Live Gig Photos

KEE MARCELLO – live at The Cavern, Raynes Park, London, 21 September 2016

Live Review and Picture Credit: Adrian Hextall \ MindHex Media 

With Europe riding high on the 30th anniversary of The Final Countdown, it’s refreshing to see the guitarist that replaced John Norum through some of the band’s glory days is well, performing and writing some blistering new material. It’s also refreshing to hear Kee perform the new material alongside the Europe classics with them fitting together perfectly like long lost family members.

With a UK tour now in full swing, the gig at The Cavern Freehouse (no… the other one, check out this great little venue HERE), just outside of Wimbledon in South West London, served as an intimate warm up for a man used to playing venues several times lager and to much bigger crowds. As such, this was the hot ticket of the night and The Cavern manged, not surprisingly, to sell out well in advance of Kee and his band taking to the stage.



When the band do take to the stage, at the later than hoped for 9:30pm (causing a few logistics headaches for those needing to use public transport to get home later in the evening) they hit it running rather than walking and open the set with Black Hole Star, the 1st track from new album Scaling Up. For most people, including those that looked like regulars, who seemed surprised to be hit with such a wall of intense guitar work whilst they sat nursing their pints, conversation stalled, people looked up and from the off there was universal recognition that this was going to be rather special, not your average pub band at all.

Having never seen Kee play a live solo show before, the first question was “who handles lead vocals then?” Known of course for his guitar work rather than his voice, it was a surprising yet welcome moment to see him step up to the mic and handle everything. Excellent backing vocals from guitarist Harry Scott Elliott and bassist Ken Sandin beef up the sound and the melody and harmonies you expect from the man who spent many years in Europe came once more to the fore. It also showcases the quality of the sound system in The Cavern. Pubs are not supposed to sound this good !!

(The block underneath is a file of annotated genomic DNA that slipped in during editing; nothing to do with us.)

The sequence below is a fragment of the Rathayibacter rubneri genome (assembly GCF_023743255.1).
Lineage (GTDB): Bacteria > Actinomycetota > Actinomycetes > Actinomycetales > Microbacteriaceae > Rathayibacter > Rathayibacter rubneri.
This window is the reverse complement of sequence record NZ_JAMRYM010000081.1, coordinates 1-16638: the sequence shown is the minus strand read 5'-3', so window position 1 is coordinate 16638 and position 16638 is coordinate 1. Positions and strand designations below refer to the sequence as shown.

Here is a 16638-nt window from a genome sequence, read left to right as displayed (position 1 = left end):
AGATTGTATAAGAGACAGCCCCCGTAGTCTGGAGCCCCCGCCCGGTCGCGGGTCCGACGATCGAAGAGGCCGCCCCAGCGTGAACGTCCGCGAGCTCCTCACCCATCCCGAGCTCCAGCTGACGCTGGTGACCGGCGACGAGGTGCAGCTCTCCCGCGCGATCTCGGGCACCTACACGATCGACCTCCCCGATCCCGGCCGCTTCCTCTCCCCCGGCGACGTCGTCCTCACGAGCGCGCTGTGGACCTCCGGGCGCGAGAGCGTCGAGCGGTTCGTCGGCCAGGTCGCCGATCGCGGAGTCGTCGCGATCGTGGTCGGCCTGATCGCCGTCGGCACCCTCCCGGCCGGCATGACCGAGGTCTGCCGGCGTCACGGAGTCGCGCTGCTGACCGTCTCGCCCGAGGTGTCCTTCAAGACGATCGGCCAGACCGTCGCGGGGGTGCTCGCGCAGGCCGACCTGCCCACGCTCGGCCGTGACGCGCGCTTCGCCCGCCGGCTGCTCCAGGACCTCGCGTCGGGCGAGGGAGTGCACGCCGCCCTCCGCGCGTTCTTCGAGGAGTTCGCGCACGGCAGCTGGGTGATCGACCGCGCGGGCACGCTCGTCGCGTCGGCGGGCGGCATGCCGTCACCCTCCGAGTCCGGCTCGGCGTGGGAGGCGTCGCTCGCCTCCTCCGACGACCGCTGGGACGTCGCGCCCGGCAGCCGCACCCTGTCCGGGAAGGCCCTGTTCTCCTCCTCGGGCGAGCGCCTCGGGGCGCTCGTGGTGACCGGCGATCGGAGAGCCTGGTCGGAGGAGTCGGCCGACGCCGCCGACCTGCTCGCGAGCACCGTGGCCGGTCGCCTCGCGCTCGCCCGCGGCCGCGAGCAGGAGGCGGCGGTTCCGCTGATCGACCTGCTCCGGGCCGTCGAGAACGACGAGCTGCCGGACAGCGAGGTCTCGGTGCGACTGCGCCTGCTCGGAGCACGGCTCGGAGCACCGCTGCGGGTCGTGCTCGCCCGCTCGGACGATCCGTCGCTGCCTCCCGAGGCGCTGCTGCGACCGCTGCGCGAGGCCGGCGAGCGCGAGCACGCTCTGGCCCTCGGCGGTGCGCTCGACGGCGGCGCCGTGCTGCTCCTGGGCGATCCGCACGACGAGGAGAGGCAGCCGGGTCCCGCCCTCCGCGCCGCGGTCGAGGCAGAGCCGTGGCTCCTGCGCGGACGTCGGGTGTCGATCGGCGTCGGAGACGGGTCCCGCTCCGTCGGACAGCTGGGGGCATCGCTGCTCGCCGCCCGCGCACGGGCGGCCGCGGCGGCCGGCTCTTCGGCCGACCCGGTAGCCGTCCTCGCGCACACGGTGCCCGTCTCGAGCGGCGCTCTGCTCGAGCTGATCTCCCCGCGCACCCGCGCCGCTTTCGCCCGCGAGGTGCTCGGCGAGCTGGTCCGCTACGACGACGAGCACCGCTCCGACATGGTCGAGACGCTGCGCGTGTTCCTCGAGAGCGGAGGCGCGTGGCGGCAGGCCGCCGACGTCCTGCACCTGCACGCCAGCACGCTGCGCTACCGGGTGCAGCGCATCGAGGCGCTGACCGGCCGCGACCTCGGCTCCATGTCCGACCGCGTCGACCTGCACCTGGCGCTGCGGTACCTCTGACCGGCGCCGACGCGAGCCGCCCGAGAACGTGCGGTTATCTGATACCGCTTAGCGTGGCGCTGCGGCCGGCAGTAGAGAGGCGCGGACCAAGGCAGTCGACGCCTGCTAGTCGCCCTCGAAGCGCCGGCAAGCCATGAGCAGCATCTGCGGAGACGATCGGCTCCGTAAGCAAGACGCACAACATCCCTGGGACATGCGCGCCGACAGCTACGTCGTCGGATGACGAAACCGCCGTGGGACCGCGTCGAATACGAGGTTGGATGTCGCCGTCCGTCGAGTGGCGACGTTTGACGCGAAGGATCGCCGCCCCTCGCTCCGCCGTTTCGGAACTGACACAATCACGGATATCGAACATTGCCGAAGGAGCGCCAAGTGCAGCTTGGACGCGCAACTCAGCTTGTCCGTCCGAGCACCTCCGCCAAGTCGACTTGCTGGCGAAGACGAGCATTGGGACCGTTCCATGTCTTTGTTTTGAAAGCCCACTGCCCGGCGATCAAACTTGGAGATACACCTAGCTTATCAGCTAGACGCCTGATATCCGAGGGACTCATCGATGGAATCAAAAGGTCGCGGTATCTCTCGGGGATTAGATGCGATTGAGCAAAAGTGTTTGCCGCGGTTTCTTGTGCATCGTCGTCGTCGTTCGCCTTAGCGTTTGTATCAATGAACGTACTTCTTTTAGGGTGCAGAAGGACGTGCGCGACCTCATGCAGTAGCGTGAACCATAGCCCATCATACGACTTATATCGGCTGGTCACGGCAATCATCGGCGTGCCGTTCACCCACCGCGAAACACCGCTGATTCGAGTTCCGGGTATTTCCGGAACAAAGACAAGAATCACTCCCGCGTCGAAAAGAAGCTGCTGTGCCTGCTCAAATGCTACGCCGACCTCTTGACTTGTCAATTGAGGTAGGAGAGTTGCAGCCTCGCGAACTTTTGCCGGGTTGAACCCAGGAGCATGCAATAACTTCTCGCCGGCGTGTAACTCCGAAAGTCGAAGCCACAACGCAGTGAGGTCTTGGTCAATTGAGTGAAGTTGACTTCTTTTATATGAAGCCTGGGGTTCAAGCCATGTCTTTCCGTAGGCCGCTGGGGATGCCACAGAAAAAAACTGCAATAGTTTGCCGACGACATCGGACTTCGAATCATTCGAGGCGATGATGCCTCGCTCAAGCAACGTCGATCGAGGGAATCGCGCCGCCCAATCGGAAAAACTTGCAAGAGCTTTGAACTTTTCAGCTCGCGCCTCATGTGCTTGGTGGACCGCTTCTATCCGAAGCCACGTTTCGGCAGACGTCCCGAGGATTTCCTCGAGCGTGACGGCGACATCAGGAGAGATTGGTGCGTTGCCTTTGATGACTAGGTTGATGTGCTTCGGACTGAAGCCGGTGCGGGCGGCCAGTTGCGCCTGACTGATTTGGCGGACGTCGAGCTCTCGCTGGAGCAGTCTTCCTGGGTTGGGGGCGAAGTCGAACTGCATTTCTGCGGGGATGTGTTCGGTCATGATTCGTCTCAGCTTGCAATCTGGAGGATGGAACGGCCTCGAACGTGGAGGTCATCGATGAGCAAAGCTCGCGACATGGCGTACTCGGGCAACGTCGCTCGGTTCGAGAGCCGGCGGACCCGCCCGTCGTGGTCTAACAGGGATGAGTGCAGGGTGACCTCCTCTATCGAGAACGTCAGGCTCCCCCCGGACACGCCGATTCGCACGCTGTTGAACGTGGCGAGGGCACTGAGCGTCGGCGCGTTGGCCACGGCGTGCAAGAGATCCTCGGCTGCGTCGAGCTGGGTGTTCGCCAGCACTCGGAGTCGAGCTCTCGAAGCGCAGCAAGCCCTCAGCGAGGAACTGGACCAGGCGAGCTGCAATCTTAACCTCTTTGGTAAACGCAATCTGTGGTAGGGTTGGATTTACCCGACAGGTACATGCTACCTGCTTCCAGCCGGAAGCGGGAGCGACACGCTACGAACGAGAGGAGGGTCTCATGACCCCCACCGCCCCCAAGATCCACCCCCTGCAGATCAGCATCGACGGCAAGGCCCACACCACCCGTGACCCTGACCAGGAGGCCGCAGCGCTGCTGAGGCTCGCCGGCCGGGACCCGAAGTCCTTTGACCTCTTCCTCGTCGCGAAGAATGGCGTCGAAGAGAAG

To bring the point home, Kee quickly launched into Halfway to Heaven from 1991’s Prisoners in Paradise album and it felt like we were in the company of old friends. His older solo material also gets a good airing with tracks from 2013’s excellent Judas Kiss taking up a chunk of the first half of the set. The K2 album Melon Demon Divine also features with E.M.D all of which sounds great.

Marcello and Elliott trade solos in equal measure and Elliott comfortably holds his own whilst at the same time catching the eye of the ladies in the crowd who were as equally impressed with his vest covered torso as they were with his proficiency on the guitar.


Naturally the big crowd pleasers are those tracks that have firmly embedded themselves into the minds of the public over the years and as Rock The Night from Europe’s Out of This World album kicks in, the crowd went for it and really joined in. Air punching, singing along as loud as possible with the widest of grins (and that was just me) it’s great to hear the track played time and time again. A timeless anthem!

Ken Sandin and Darby Todd formed a very tight rhythm section and the opportunity for Todd to pull off a drum solo as Rock The Night drew to a close would normally see the crowd turn their backs and look to the (admittedly very close) bar for a top up. Todd however pulls one to remember out of the hat and as such, a rather enthralled crowd provided noisy applause at what was a ferocious assault on the drum kit, making the Cavern’s windows rattle in their frames for several minutes.

As the set progressed, with another track Soldier Down, from the latest release, it led finally to the sort of threesome we can only dream of. Superstitious, The Girl From Lebanon and of course, The Final Countdown providing the ending that everyone was hoping for.

Superstitious has, of course, that solo. Kee’s signature sound and one of the most memorable rock solos of the last 40 years. It’s a track that again feels ageless and was a great way to end the main set.

The latter two tracks, for those that had the nerve to gamble with Southern Trains and try to get back home after the show before the last train had left (or was cancelled) were a pay off that made the event tick the box marked “I was there and it was special!)

Quite how this great little venue with a fantastic sound system and tiny stage no more than 2 feet off the ground can attract acts like Kee is a mystery but you get the sense it wasn’t the first time nor will it be the last.

Good times.




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